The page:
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Kat

**mis. grn**
With the liberty afforded me by point 3), I wonder what you mean by point 7) in light of this statement:

"“Why Blawg?” as opposed to, “Why not keep a purely private journal?” For that you’d have to go back to the first reason and add that even a small audience of friends helps keep the writing honest –simply knowing that anyone could write in and disagree with your postings is an incentive to think things out to a certain degree."

As a fellow blogger, I can relate to being selective about what I include or omit in order to protect someone's identity or to make the story easier to follow, but what I'm grateful for about the blogging process is that it keeps me accountable. My family/ friends would have no hesitation in writing in to correct me if I misrepresented something(which they have done)... I think that helps build the trust between reader and blogger.


Re. 10) Good for you!! I'm not so brave, but am getting there.

ps(Love the 'Donuts - round power bars'.)

Scoplaw

See Point 9.

7 is mostly just a way of saying that you shouldn't rely on "factual truth" from the blog. Which is especially important given my representation of clients.

I blogged about this earlier, but I'll just repost those thoughts here:

(Complete aside: I am typing on the grilling patio, next to the garden where Sister School is working. I paused to kill two mosquitoes drifting by, locked in conjugal bliss. I feel good about this.)

Having written for a long while, I’m familiar with the projection that occurs around those who know writers. Everyone thinks – “Goodness, it must be *me* he’s writing about.” Poetry has its own particular pitfalls. The common assumption there is that anything in a poem must be a secret fetish of the author. Write a poem from the perspective of a pathological liar, based purely on research, bearing no close resemblance to anyone living or dead, and the reader assumes that this must *be* the poet. And on some level, one can say, it is. The experienced poet always informs the poems, but never unknowingly.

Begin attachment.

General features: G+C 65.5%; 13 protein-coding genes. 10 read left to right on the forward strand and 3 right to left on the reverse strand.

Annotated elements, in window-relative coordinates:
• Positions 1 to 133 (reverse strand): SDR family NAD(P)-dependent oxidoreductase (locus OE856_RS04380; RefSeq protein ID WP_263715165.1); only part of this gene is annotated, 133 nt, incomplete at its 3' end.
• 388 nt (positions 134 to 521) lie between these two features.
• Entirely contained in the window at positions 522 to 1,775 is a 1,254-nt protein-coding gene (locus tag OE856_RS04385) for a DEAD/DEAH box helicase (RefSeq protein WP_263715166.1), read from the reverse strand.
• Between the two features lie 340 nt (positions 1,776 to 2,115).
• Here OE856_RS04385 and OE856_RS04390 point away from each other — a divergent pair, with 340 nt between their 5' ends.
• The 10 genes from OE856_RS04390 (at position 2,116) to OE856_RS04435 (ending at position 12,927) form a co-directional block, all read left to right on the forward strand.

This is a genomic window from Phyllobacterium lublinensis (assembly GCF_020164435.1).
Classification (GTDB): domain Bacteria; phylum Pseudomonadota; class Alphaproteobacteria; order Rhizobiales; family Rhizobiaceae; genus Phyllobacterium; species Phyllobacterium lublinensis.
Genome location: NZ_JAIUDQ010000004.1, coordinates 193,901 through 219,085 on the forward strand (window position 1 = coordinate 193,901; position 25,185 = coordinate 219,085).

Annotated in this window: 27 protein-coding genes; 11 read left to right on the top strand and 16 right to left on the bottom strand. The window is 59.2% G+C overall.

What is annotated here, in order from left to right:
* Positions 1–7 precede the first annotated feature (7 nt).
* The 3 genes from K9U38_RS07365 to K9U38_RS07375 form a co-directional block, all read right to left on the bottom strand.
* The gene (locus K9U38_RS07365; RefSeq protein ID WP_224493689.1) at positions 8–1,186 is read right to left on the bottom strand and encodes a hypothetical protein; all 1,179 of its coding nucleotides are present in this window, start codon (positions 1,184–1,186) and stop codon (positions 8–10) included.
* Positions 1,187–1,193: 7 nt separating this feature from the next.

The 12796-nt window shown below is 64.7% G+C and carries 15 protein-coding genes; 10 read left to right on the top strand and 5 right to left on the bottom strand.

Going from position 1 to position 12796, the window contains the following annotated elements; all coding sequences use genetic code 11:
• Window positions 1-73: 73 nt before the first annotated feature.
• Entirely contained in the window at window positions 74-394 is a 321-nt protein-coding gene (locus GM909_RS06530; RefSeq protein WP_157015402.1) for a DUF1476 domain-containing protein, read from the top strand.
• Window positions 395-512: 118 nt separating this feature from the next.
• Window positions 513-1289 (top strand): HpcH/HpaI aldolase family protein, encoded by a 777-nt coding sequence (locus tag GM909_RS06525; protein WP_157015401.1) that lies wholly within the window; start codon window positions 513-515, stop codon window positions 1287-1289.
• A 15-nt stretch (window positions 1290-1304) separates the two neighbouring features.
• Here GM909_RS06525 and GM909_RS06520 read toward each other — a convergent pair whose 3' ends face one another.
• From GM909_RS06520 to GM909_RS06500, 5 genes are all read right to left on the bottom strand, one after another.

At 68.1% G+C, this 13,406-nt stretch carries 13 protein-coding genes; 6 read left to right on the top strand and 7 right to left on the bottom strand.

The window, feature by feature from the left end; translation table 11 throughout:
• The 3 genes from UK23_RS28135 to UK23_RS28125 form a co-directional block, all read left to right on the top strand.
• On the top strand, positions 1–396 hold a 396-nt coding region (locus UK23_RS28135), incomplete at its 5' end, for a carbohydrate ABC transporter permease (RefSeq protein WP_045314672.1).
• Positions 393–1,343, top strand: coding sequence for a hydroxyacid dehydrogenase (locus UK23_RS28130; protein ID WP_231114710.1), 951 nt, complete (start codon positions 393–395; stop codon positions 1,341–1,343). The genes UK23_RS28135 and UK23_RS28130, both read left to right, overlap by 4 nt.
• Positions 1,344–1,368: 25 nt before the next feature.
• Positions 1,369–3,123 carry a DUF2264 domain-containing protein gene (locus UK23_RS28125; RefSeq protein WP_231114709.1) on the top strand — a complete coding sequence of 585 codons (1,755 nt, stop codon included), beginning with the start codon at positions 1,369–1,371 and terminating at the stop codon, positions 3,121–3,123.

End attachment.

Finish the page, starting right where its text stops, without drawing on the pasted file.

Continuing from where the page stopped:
Perhaps, in the aside above, there was only one mosquito. Perhaps I had killed two, together, in a completely different setting four days ago. It might be My Own Private Idaho who is actually sorting the recyclables out back, while I could be in the kitchen, eating a lovely danish from the farmer’s market and sipping green tea. Or perhaps it’s coffee. I trust the reader gets the point – the details are eminently fudge-able, the anecdote related for purpose – even if it only be the amusement of the speaker, or for the simple aesthetic flow of a posting. Were this a poem, the poet must know, of course, if mosquitoes mate in flight. Perhaps they do, perhaps they don’t. However, the tiny smear of blood across my palm – the one that looks like a brushed Chinese character, running stronger and deeper in the minute whirls and cross-hatchings of my skin, the one oddly punctuated by a perfectly preserved wing, the one which affords me opportunity to wonder whose blood this is, from which person or animal – that’s real enough. Even if it’s really on the hand of my neighbor’s daughter, who is here to help turn the composter, even if I haven’t seen her in 2 weeks.

Now, I don’t mean to suggest that the Blawg isn’t “true” to life, or that there isn’t a strong corollary to my actual lived life, to what I do. There is. But as AI and I spent some time discussing, there’s certainly a gap which can be exploited to shield the identities of those mentioned in the blawg.

I think that sometimes this shielding is unnecessary, save that there are a number of people who don’t realize how close the public is to their actions, even when they are acting in public, on the public record, as it were. Usually I try to offer some kind of shield – changed names, unspecified places and times, slightly altered statements.

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